Walter McFarlane of the Kitimat Daily recounted his experiences at the post mortem. (We were both at Haisla dinner at Kitamaat Village when the quake struck. See my earlier story here and McFarlane’s Kitimat Daily story here).
After driving from the village to the town, McFarlane told the meeting that he stopped at the town viewpoint where “people were telling me they had already been evacuated out of the Kildala neighbourhood, so my first stop after that was the fire department.” The fire hall is about a couple of blocks from the viewpoint, so it was easy to get accurate information from the fire department.
McFarlane continued, “I found the night of the earthquake that no information is just as bad as wrong information. People were calling me on my cell saying why does the Kitimat Daily say we have to evacuate.” That is because the Daily republished a warning from the Pacific Tsunami Warning Centre that “said tsunami warning, evacuation for the north coast. People were saying we’re on the north coast, we got to go.”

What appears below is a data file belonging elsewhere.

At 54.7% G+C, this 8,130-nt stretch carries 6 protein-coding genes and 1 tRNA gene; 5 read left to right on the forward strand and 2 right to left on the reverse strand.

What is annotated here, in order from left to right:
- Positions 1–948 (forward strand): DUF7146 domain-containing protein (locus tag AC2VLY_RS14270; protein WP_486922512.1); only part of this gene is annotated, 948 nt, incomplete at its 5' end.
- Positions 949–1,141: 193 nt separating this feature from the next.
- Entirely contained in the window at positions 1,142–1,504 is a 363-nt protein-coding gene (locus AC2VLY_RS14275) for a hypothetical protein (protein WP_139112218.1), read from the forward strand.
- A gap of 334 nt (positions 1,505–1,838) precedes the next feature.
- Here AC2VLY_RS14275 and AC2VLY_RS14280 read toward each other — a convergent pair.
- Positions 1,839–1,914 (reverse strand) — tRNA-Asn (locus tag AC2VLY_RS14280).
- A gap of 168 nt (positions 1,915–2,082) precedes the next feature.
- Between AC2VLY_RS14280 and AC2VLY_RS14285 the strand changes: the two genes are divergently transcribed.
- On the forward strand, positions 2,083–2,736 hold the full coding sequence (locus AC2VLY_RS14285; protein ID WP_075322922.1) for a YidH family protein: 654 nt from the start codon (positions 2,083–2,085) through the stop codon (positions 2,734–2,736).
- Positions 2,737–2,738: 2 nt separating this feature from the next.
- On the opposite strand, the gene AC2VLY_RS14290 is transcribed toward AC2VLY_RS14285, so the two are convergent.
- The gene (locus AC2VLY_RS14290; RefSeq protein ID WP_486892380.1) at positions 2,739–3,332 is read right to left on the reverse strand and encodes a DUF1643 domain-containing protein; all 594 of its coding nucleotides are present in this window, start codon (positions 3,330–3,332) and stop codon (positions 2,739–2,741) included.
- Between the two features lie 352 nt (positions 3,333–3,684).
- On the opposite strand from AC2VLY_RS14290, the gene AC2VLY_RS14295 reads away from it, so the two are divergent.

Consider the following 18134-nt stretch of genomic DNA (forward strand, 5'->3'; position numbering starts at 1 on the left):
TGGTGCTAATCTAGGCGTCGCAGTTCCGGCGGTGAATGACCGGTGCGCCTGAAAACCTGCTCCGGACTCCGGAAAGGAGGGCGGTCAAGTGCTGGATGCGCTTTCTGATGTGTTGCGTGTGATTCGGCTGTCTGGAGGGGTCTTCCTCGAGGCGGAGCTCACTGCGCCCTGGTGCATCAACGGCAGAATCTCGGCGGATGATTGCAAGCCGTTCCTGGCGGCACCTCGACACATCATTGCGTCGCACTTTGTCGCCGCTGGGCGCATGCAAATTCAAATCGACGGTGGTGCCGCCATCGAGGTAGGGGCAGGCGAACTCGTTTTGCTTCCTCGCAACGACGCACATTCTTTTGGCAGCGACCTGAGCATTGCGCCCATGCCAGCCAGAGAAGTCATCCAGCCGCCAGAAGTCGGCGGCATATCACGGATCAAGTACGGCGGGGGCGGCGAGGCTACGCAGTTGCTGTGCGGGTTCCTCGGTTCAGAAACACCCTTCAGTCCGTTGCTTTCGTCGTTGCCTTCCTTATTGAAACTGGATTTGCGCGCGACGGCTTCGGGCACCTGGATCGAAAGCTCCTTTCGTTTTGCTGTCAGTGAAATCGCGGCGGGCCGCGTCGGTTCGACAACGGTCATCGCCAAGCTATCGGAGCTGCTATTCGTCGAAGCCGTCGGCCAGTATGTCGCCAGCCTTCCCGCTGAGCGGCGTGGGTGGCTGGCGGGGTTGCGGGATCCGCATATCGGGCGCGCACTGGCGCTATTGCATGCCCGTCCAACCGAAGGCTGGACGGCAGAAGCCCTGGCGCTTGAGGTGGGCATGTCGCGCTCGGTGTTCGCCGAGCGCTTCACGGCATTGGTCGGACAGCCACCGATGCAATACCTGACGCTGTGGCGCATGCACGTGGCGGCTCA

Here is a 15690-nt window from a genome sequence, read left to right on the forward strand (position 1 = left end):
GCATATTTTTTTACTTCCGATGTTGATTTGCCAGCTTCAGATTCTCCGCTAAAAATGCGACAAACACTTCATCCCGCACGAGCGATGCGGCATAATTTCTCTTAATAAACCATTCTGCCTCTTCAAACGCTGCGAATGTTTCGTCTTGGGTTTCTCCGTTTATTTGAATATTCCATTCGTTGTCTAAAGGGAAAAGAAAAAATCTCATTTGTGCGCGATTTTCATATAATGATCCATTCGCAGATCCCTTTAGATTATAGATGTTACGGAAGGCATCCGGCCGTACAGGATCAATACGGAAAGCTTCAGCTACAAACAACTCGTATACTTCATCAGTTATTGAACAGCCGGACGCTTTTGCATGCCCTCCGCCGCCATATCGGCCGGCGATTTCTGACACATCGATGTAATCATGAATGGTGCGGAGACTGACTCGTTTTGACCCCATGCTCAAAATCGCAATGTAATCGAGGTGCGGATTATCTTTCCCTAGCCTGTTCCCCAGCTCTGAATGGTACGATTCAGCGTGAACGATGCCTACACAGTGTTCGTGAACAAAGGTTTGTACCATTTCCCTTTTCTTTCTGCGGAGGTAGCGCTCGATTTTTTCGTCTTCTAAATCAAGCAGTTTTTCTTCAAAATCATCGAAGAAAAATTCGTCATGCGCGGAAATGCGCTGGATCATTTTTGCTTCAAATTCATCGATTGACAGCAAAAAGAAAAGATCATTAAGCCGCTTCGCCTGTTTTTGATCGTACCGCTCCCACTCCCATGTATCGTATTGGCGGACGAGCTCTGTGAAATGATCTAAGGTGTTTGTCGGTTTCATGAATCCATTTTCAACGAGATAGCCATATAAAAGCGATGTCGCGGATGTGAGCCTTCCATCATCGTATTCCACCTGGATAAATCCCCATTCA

I was about fifteen to twenty minutes behind McFarlane in reaching town. (I did not leave Kitamaat Village until after we heard the first tsunami warning.) As soon as I got to back in cell range, my cell phone started to beep with saved messages from my TV and radio news clients calling for information. When I got to my home office, my landline was still dead and would be for about another twenty minutes. The only source of information at that point was Google News, Facebook and Twitter.